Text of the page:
Options Coach: Repairing a Broken Covered Call

Writing covered calls -- selling an out-of-the-money call against shares of a stock that you own in your portfolio -- can be a great way to generate a little extra income. A covered call strategy is perfect for stocks that are stagnating in a sideways channel; that is, the equity isn't yet meeting your long-term hopes, but you still maintain a bullish outlook for it. The hope is that the stock will remain below the sold strike through expiration so that you will retain the premium.

The typical covered call writer is looking for extra income to either help lower his stock's purchase price, increase his yield on holding the stock, or act as a downside buffer. In a down move, the premium will act as a cushion and will provide some flexibility by lowering the breakeven price of the stock purchase.

However, what do you do if you've written a covered call on a particularly volatile stock, and find that the the stock price moves well beyond the written call strike? This can be frustrating to the covered call writer, who has been able to collect premium and enjoy the upside move, but is unable to reap any further profits beyond the call strike. Are there repair strategies to recover at least some of these profits without actually buying back the covered calls? You betcha.

So what can you do?

First, plan for a variety of contingencies beforehand. Before you enter a trade, you should predetermine at what levels you are willing to make adjustments to your position if the market reaches a certain point. This should include both upside and downside moves .

Once you are in a trade, it's usually too late to think about what you should have done to prevent a disaster or a missed opportunity. Rational thinking too often leaves the room during the heat of battle. Therefore, plan ahead, and stick to your plan.

When writing a covered call against a highly volatile stock, you have to be able to make decisions quickly.

For example, let's assume that you purchase a stock at 164 and sell the 200 call against it. What if the stock moves quickly to 200? The key to improving this trade is maintaining exposure to a winning stock. One of the easiest ways to maintain exposure to the upside is to purchase a higher strike call. For instance, you could purchase a 220 call. If the stock has risen enough, the cost of this call may be close to the premium you received initially. In essence, your call prices "wash out."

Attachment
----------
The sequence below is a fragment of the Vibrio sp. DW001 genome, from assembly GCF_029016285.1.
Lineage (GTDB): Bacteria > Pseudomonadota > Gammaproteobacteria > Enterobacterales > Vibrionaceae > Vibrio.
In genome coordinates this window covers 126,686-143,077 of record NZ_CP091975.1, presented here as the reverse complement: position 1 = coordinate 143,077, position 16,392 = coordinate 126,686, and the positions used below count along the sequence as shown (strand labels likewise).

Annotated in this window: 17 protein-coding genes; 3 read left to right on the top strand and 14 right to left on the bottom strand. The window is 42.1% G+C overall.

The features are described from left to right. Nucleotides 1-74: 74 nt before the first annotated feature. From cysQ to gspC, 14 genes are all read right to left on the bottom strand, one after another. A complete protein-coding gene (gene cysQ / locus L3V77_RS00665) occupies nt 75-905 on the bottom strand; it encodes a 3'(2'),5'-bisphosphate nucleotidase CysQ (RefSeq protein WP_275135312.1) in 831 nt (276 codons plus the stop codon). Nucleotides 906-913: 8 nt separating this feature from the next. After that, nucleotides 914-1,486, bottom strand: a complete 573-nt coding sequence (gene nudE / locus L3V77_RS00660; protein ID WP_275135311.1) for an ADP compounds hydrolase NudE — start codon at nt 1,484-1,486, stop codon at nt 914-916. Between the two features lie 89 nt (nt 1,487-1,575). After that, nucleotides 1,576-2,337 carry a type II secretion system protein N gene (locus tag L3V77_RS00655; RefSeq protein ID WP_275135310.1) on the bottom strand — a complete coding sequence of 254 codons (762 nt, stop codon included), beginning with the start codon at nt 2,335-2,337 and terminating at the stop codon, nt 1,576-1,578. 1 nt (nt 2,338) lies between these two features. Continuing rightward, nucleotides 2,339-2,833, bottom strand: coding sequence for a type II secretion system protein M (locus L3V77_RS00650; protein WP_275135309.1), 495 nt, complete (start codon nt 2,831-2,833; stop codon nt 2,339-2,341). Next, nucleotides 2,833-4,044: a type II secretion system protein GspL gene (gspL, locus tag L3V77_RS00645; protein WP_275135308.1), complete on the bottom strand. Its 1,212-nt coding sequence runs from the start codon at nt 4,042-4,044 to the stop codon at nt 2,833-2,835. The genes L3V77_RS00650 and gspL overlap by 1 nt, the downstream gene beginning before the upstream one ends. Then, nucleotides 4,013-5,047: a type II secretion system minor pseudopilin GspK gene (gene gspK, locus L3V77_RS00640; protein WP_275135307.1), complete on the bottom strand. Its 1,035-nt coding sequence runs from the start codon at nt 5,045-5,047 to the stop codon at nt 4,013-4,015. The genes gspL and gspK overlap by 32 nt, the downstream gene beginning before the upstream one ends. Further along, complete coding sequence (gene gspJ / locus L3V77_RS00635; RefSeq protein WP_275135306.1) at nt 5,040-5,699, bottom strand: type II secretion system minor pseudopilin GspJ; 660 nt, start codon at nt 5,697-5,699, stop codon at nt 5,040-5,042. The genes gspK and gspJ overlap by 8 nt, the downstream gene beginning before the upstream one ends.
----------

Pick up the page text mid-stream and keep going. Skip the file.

Another strategy you could use against your one short call at 200 would be to buy two 220 calls and sell one 240 call. Essentially, you've just entered into a short butterfly spread.

In summary, you can look vertically, horizontally, or diagonally for some help. By this we mean look either to a call that is vertical, horizontal, or diagonal from your written call for help.

Vertically would be an option that is above or below your written call's strike price. An example would be if you were short a 190 call, look to trade a 170 or a 210 call for help.

A horizontal play would involve looking at a call with a different expiration period but same strike, e.g., a May 190 call versus a June 190 call.

A diagonal trade would involve a different strike and a different expiration - a June 210 call versus a short May 190 call.

Schaeffer's Investment Research Inc. offers real-time option trading services, as well as daily, weekly and monthly newsletters. Please click here to sign up for free newsletters. The SchaeffersResearch.com website provides financial news, education and commentary, plus stock screeners, filters and many other tools. Founder Bernie Schaeffer is the author of the groundbreaking book, The Option Advisor: Wealth-Building Techniques Using Equity & Index Options .

The views and opinions expressed herein are the views and opinions of the author and do not necessarily reflect those of Nasdaq, Inc.

All Rights Reserved. Unauthorized reproduction of any SIR publication is strictly prohibited.

The views and opinions expressed herein are the views and opinions of the author and do not necessarily reflect those of Nasdaq, Inc.

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